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Eels, bras and leather jackets: Memories of East Ham Market Hall as demolition begins

PUBLISHED: 07:00 13 June 2019

Eileen Matten's grandfather, Arthur Hale, stands outside 'The Value Furnishing Store' at East Ham Market Hall in a photo taken in the 1950s. Picture: Eileen Matten

Eileen Matten's grandfather, Arthur Hale, stands outside 'The Value Furnishing Store' at East Ham Market Hall in a photo taken in the 1950s. Picture: Eileen Matten

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A 'much-loved' market's demolition has brought back memories of leather jackets, live eels and 'ill-fitting' bras.

Children enjoy the East Ham Market Enchanted festival. Picture: Isabel InfantesChildren enjoy the East Ham Market Enchanted festival. Picture: Isabel Infantes

Diggers and workmen started work at East Ham Market Hall in Myrtle Road this spring making way for 277 homes to be built on the almost two acre site.

Now builders' shouts and the sound of rubble crashing down has replaced the cries of market stall holders who plied their trades for decades.

Bev Edwards, whose late mum Josie Maynard bought pet food, cold cuts, fruit and veg at the market, said: "The market was our history.

"It's sad there is no use for our memories. I am so pleased my mum isn't alive to see this now. Another closure and ending."

Trader Ibrahim Patel sells a watch to a customer. Picture: Steve PostonTrader Ibrahim Patel sells a watch to a customer. Picture: Steve Poston

Barbara Prater, who lived in Colvin Road, recalled huge eels looking like bicycle inner tubes swimming in a tank at the fresh fish shop before being hauled out and beheaded in front of customers.

And 'wallies', pickled cucumbers, in open tins at a food stall were one of Barbara's favourites.

Barbara said: "I would sit in my pushchair chomping on it. My Nana was horrified when she spotted me and gave my mum a telling off for 'lowering the tone'.

"You can take the girl out of East Ham but you can't take East Ham Market out of the girl. I will never forget the tantalising smells and sights of that Alladin's cave back in the 1950s and 60s."

Belle Lampard bought her first bra from the underwear stall about 65 years ago.

Walking through the market with her mum she noticed a hand written card marked "nursery bras".

She nagged her mum to let her have her first bra until she gave her the money- about 2/6p. Belle rushed all the way back and bought it.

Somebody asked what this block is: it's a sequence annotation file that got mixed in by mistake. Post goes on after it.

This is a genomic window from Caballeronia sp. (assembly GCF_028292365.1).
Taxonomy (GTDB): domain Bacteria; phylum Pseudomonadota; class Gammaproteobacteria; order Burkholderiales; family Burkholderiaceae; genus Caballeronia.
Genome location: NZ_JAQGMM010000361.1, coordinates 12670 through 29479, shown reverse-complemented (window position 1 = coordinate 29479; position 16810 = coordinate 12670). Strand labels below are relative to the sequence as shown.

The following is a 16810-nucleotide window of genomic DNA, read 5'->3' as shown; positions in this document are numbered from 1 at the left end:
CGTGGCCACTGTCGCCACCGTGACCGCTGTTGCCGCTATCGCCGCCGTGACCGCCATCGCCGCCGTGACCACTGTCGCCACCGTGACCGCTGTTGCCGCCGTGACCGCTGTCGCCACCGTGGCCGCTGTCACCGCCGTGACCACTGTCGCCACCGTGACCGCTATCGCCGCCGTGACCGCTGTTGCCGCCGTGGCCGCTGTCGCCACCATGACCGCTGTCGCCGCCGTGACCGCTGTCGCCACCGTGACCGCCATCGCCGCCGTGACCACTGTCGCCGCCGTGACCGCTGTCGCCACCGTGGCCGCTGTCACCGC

Arriving home she rushed up to her bedroom, locked the door and proceeded to put her new garment on.

But it was harder than she had anticipated and all the while her three older brothers were knocking on the door shouting out to show them her new 'pride and joy'.

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Eventually her mum came upstairs to help, but burst out laughing.

Belle said: "To my horror I had mistakenly purchased a nursing bra for breastfeeding and couldn't make out what the front flaps were for. You can imagine the ribbing I got from my big brothers!"

Former neighbours recalled childhood memories of the cafe and saving up to buy their dream purchases including comics, leather jackets and jewellery.

And for some it was their first taste of work.

Christine Taylor was a Saturday girl from 1964-65 at Annie's coat and dress stall earning 15 shillings a day, less than her friend who worked on another stall.

"I was a bit miffed she got more than me so I told Annie I was leaving. I tried to get another job but couldn't so I went back and asked for my job back and for a rise to £1 and Annie gave it to me," Christine said.

Leather coats were all the rage at the time and making a sale was key.

"It was all about getting people to buy, never mind what they looked like in it as long as you got the sale," Christine added.

But now the site is being redeveloped by Barratt London and East Ham Regeneration Ltd, a join venture between Dransfield Properties and Land Management, after planning permission was granted last year.

William Sunnucks, chairman of Land Management, said: "The East Ham Market Hall has served the community for 95 years.

"I am proud that the site can provide 277 flats and an up-to-date shopping facility for East Ham."

When his grandfather opened it in 1922 many traders were soldiers rebuilding their lives after the First World War and since then the site has provided homes for small businesses from all backgrounds, he explained.

But Mr Sunnucks added that a 'comprehensive' rebuild was now essential.

Dransfield Properties managin director Mark Dransfield said: "This project will deliver real change to this part of East Ham, answering the need for affordable new homes as well as an attractive new retail destination for the community."

The work is due to end by 2021.

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